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Supervisory oral and written feedback on postgraduate EFL students' thesis drafts

Abdulkhaleq, Mohammed Mohammed (2014) Supervisory oral and written feedback on postgraduate EFL students' thesis drafts. PhD thesis, Universiti Putra Malaysia.

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Abstract

The provision of supervisor feedback on the draft of postgraduate students’ thesis is an important academic practice that helps students make progress with their writing and research skills. Researchers interested in EFL writing have sought to understand the nature and quality of supervisor feedback; however, pragmatic and/or rhetorical influences of supervisor feedback on students’ writing development, are still under research. The present study investigated the various types of written and oral feedback provided by supervisors at the postgraduate level, the distribution of the feedback across the various pragmatic and rhetorical functions in thesis drafts relative to the earlier stages of the student’s development as a researcher, student perceptions about supervisor feedback, and the extent to which feedback was used to revise drafts. The study benefited from a broad theoretical framework that covered research on supervision models, situated learning and community of practice, speech functions model, and rhetorical strategies. A qualitative case study approach was adopted in this study to explain and understand the meanings and process of the supervisory oral and written feedback in their natural setting in an EFL setting. This design provided a chance for a clear manifestation of how students work in the postgraduate context. That leads to an in-depth investigation of the feedback process and activities. Purposive sampling was used in this study to discover, understand, and gain insight about feedback practices as situated in the academic community of practice. The data for this study was procured from different sources; supervisors’ written feedback on students’ theses, audio taping oral feedback conferences, conducting interviews with students, and collecting evaluation sheets completed by supervisors on their students’ incorporation of feedback. Data were qualitatively analyzed in tandem with how and to what extent students revised their thesis drafts after feedback. In the case of the supervisors who participated in the study, it was found that they used rhetorical devices such as logic, euphemism, rhetorical question, and speech functions such as criticism, praise, and information regarding content. They appeared to focus their feedback mainly on matters related to thesis structure, writing style,flow of ideas, and organization of the thesis. These main categories provided the bases for other sub-themes that emerged from the data. Together these were then used to form a new model that can be used by supervisors to provide effective draft feedback. As might be expected, the students involved in the study generally perceived their supervisor feedback as useful and helpful. However, students’perceptions of, and their incorporation of, supervisors’ feedback were convoluted and entangled with not only supervisors’ feedback practices and methods, but also other factors such as a student’s cultural background, language proficiency level, and research experience. It was apparent that the participants generally appreciated the supervisors’ feedback and showed a keen interest in applying the feedback given to them on their drafts. However, the students did not appreciate the feedback given on grammar and punctuation, or feedback that carried ambiguity. It was also found that oral feedback conferencing was of value to good students but not to struggling students. It was concluded that supervisor-supervisee rapport plays a crucial role in improving the overall quality of supervision. Improving rapport helped establish a good dialogical environment that led to better relationships and hence better outcomes. In summary, the present study provided insights useful to postgraduate EFL students as well as their supervisors on how to make feedback more effective in postgraduate supervision. The findings are also deemed to have implications for the development of written and oral feedback models in postgraduate supervision.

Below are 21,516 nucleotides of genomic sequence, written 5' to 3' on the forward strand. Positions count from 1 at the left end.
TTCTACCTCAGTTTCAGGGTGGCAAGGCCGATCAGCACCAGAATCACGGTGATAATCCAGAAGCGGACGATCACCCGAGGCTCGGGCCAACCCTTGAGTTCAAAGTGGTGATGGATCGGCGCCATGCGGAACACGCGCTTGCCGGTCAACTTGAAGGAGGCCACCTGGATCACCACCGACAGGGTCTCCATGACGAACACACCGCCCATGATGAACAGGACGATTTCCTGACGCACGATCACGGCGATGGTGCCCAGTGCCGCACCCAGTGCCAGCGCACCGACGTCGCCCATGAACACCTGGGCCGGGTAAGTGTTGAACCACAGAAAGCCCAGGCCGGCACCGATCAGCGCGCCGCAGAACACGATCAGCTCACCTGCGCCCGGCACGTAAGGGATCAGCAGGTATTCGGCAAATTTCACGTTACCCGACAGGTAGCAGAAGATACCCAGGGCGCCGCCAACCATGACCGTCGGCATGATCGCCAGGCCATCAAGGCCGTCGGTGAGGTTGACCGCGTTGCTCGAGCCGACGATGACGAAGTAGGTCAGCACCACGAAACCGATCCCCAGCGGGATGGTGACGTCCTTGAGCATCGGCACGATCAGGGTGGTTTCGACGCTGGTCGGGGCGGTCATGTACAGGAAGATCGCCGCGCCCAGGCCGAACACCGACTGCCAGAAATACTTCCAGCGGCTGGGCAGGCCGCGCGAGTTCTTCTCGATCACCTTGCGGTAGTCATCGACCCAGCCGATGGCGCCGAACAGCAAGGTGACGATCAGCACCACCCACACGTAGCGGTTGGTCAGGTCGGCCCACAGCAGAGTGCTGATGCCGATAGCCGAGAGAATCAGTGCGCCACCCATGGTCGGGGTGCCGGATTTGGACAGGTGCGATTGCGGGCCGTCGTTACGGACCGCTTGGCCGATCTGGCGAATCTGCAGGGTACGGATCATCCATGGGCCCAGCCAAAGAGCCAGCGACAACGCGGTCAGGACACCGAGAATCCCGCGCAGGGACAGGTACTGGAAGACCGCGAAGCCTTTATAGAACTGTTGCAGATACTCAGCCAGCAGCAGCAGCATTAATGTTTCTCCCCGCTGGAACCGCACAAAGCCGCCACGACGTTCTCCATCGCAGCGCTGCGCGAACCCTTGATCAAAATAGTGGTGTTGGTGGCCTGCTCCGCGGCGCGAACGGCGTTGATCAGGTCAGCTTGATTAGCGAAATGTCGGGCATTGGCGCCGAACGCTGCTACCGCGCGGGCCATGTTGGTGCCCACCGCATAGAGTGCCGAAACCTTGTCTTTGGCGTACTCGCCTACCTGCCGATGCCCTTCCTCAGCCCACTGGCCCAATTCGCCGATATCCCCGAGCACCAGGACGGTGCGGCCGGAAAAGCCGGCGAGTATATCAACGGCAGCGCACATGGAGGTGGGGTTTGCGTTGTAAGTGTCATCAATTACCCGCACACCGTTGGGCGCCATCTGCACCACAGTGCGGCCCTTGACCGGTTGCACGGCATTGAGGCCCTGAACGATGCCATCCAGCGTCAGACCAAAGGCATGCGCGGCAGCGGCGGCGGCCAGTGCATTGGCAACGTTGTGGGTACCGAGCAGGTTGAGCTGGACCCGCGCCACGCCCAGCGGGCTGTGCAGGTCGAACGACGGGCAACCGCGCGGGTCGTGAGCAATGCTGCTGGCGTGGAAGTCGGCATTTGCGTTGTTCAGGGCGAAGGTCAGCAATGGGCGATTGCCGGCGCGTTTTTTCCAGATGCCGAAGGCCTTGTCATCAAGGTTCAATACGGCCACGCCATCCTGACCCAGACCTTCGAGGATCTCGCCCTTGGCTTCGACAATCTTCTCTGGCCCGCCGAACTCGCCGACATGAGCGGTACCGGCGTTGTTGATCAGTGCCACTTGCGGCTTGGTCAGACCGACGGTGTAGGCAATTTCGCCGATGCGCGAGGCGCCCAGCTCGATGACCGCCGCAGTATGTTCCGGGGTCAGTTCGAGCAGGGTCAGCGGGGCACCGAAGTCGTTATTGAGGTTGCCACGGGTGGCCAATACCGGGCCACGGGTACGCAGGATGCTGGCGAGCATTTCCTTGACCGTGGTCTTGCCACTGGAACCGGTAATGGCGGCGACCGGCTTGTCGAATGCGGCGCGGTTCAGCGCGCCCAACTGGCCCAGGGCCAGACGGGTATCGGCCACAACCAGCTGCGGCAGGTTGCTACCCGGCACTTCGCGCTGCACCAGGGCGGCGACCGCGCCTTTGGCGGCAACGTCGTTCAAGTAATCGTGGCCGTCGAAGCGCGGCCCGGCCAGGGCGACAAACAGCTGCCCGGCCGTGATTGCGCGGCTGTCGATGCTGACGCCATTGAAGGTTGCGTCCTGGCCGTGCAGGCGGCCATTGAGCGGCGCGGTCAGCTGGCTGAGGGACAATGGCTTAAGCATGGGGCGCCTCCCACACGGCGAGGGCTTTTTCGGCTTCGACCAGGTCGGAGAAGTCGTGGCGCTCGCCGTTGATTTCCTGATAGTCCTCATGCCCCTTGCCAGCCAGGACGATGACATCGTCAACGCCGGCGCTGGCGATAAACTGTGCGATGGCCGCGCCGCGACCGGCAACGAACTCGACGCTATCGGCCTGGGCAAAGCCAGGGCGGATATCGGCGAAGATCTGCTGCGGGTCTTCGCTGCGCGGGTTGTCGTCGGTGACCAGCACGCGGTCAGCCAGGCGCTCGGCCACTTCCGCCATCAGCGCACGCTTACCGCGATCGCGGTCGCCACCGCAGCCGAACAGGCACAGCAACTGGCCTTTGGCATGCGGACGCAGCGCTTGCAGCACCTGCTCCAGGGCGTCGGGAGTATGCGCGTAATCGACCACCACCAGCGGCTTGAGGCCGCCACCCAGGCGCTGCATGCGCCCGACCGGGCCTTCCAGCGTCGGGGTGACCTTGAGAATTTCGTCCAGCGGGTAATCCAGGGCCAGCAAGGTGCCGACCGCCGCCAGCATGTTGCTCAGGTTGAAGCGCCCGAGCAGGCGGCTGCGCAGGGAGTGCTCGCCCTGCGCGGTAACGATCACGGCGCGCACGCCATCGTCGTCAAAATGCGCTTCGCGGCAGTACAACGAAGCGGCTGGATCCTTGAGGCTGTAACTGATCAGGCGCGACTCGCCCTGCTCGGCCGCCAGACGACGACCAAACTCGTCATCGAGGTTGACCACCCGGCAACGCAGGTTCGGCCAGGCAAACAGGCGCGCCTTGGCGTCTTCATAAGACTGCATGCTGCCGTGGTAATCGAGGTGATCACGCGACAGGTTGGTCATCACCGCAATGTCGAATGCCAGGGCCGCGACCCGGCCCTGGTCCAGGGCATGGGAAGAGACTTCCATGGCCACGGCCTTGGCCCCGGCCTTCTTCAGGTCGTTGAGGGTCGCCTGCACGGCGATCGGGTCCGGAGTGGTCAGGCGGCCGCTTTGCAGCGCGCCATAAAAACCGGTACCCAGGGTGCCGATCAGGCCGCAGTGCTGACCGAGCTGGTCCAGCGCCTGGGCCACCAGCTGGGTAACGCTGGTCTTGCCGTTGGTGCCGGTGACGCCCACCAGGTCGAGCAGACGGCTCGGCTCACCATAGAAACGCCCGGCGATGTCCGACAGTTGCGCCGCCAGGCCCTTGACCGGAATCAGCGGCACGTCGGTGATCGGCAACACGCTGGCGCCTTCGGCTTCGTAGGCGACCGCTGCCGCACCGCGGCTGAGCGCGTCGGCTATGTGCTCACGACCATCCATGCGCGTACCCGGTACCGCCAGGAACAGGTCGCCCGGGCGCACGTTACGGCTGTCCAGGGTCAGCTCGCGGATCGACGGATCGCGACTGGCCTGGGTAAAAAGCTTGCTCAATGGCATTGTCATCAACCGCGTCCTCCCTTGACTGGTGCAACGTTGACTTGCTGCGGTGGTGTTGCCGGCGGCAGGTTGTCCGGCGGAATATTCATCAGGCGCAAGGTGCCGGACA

Item Type:Thesis (PhD)
Subject:English language - Study and teaching - Foreign speakers
Subject:Oral communication
Subject:Written communication
Chairman Supervisor:Associate Professor Faiz Sathi Abdullah, PhD
Call Number:FBMK 2014 30
Faculty or Institute:Faculty of Modern Language and Communication
ID Code:52448
Deposited By: Haridan Mohd Jais
Deposited On:05 Jun 2017 17:10
Last Modified:05 Jun 2017 17:10

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